Skokie Swift

Along with Manhattan's 42nd St. Shuttle, the "Skokie Swift" is the only heavy rail route in the country that embraces a journey of just two stations.  The lines, of course, could not be much more dissimilar.  The Yellow Line -- its more formal designation -- is entirely outdoors, mostly at ground level, with numerous road crossings.  It is about 4.6 miles to go between its terminals.

The Skokie Swift is built along the right of way of the former Chicago, North Shore and Milwaukee Railroad.  This makes it the stuff of some kind of electric rail exaltation, at least for those who appreciate what there once was.  The North Shore Line was abandoned in 1963.  The Skokie Swift came into being the next year.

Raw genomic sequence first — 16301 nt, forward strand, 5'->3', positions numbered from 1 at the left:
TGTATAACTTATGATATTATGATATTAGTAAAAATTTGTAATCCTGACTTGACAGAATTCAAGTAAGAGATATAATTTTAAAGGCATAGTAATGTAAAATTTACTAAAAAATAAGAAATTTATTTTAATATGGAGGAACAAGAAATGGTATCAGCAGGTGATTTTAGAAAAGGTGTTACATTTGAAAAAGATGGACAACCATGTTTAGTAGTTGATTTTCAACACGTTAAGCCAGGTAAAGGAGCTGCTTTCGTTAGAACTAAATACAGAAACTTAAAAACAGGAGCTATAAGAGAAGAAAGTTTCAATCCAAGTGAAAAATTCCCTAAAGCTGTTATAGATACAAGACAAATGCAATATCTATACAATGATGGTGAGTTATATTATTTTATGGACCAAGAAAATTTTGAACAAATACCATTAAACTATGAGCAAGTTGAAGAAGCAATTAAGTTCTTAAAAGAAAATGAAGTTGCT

For decades after its reopening, the outer portion utilized overhead power collection.  In 2004 this arrangement gave way to third-rail for the entire distance, consistent with the rest of the Chicago system. 

In this photo in Skokie one can see a train, pantographs up, prepared to come into the inbound platform.  The electric infrastructure that grew along with the North Shore still dominates the overall scene.  The building near the tracks in the background is the former interurban station.

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